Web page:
Do you stop to think about whether your marketing messages make sense? It’s so easy to get lost in your own ideas and completely forget that you are not the target audience. In my career as a marketer, I’ve seen even the most senior marketing managers make this mistake. It’s a trap business owners, sales teams and marketers need to avoid. Whilst we may know a lot about our customers, we need to remember that we are not customer and our personal opinions are irrelevant.
When it comes to developing customer communications here are some key points you should remember.
Purpose and determining offers
What is the purpose of your communication? Start with your sales objectives and goals. You need something measurable to determine success however, be careful to not let purpose control how you develop copy. The purpose and objectives should set the foundation for the ‘type’ of communication you are going to engage in with your customers. It does not determine the creative execution.
For example, your goal may be to increase existing customer revenue for the month. This might mean you need an offer to attract existing customers into spending more than they normally would, or to win back inactive accounts. The purpose should drive the offer.
Establishing how strong an offer needs to be should be determined by the revenue you are expecting to make from the campaign. As a marketer, or business owner, you should also review data from past purchasing behaviour of your customers.
Reviewing data sources to identify how much your customers spend on average, frequency or trends like what has influenced past purchase decisions can help you to determine how strong your offer should be in order to meet your sales objectives.
Overall, purpose should be used to assist in data analysis and determining offers.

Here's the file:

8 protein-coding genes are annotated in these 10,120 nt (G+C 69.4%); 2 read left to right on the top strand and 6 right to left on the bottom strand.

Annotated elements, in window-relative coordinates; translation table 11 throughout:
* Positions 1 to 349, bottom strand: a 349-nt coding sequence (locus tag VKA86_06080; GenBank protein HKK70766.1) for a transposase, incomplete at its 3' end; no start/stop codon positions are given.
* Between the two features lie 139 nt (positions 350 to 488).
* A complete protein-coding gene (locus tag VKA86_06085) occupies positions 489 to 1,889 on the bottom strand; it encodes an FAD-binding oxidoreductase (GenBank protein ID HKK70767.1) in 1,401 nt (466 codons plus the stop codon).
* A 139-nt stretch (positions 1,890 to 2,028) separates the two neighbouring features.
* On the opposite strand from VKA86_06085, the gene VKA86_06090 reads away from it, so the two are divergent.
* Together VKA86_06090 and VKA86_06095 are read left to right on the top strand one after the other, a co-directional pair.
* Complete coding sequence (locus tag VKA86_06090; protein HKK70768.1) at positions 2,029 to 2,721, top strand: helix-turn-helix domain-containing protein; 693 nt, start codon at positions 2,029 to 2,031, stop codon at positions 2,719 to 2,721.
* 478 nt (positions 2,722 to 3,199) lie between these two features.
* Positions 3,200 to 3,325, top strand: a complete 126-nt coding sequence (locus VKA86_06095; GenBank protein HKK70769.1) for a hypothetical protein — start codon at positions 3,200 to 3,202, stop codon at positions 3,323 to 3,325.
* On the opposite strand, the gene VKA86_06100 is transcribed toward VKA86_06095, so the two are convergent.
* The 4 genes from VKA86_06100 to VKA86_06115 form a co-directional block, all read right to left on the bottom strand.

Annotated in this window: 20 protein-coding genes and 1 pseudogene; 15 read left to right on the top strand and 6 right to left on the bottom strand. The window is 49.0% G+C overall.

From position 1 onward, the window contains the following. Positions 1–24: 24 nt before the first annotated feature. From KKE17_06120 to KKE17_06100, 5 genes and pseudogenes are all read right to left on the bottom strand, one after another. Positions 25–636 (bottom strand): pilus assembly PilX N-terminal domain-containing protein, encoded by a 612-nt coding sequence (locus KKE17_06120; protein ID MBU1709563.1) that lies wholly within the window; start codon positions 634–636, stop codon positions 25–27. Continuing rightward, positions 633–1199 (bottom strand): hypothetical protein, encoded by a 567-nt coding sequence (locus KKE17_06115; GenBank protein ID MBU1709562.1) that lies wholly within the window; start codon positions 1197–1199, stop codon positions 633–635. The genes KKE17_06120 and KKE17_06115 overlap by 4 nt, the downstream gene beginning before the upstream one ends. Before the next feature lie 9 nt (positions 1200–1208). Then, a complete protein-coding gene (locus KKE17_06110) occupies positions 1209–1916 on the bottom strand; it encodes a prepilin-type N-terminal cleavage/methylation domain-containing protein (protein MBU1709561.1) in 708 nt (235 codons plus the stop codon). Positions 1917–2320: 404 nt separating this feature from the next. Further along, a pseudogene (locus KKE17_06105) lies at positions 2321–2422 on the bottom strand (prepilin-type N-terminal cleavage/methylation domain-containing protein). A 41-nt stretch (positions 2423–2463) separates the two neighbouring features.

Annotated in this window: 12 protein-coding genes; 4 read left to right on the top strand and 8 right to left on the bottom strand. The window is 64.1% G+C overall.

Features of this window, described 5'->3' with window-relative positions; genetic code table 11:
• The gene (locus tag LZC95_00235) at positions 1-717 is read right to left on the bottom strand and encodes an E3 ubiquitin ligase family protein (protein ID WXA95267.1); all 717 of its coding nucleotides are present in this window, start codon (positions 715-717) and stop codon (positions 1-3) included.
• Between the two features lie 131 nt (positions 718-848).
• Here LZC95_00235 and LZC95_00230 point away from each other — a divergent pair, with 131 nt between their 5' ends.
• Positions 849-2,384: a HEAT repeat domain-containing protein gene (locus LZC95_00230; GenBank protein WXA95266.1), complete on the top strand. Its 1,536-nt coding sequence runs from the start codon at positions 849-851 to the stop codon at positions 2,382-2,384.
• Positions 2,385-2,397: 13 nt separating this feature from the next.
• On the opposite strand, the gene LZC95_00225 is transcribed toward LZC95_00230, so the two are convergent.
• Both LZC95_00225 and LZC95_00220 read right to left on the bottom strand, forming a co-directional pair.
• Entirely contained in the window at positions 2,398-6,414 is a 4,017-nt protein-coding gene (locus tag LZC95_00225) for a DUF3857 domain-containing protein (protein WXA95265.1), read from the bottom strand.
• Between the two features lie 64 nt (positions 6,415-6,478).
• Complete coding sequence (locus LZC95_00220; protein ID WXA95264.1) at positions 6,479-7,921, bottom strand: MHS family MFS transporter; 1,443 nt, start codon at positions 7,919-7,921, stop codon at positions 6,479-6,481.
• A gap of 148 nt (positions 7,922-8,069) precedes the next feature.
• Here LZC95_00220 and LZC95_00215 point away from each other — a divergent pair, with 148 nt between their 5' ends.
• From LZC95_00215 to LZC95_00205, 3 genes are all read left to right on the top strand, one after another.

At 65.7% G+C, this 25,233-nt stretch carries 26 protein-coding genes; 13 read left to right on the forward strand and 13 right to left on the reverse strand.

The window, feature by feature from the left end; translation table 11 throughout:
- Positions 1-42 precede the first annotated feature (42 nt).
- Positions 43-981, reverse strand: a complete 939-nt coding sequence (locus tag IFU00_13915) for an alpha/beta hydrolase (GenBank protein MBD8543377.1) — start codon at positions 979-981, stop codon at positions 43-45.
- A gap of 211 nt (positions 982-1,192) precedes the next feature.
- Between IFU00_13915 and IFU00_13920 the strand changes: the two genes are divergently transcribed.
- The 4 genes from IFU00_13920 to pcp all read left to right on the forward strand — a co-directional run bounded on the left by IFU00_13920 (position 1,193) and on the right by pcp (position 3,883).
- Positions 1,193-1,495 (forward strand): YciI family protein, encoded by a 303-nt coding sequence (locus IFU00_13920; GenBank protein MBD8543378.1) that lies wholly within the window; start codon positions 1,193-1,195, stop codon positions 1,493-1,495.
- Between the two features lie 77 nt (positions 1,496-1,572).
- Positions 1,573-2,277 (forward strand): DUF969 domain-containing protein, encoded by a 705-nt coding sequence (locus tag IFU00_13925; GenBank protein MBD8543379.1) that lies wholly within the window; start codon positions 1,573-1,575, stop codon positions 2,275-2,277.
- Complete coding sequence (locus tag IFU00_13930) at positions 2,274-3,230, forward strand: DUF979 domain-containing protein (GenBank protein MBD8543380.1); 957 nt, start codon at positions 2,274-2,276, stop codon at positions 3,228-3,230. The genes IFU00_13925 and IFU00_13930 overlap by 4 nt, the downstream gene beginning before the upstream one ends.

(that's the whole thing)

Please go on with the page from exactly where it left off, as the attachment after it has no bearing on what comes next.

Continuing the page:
Target audience and positioning your message
The creative execution is all about your target audience. After spending all that time determining your offer, it’s easy to forget about your target audience and get straight into developing content for the offer. Everyone falls into this trap. You’ve just come up with a great offer and all you want to do is communicate the details and say Buy! Buy! Buy!
Messaging needs careful consideration. Engaging interest and positioning your offer is determined by who you are talking to, not what you are saying. It’s about your target audience and remember, you are not the target audience.
When developing the communication, think about the demographic, sociographic and decision making process your customers take.
What type of language or tone of voice do your customers respond to? How long are your customers spending on your website? Are they viewing the content from their phone or desktop?
When you work on your content strategy, act as though you have less than 30 seconds to engage interest. Forget the lengthy copy and get straight to the point. Headlines, images and call to actions (CTA) are your strongest assets on creative executions. If a customer likes what they see, they might read more or act immediately.
The details can close a sale but without the interest, customer may never reach the detail. Interest is engaged visually so let your creative team work their magic. If you don’t have a creative team, engage one! There are plenty of freelance graphic artists and designers that can bring your concepts and messages to life. They just need a detailed brief.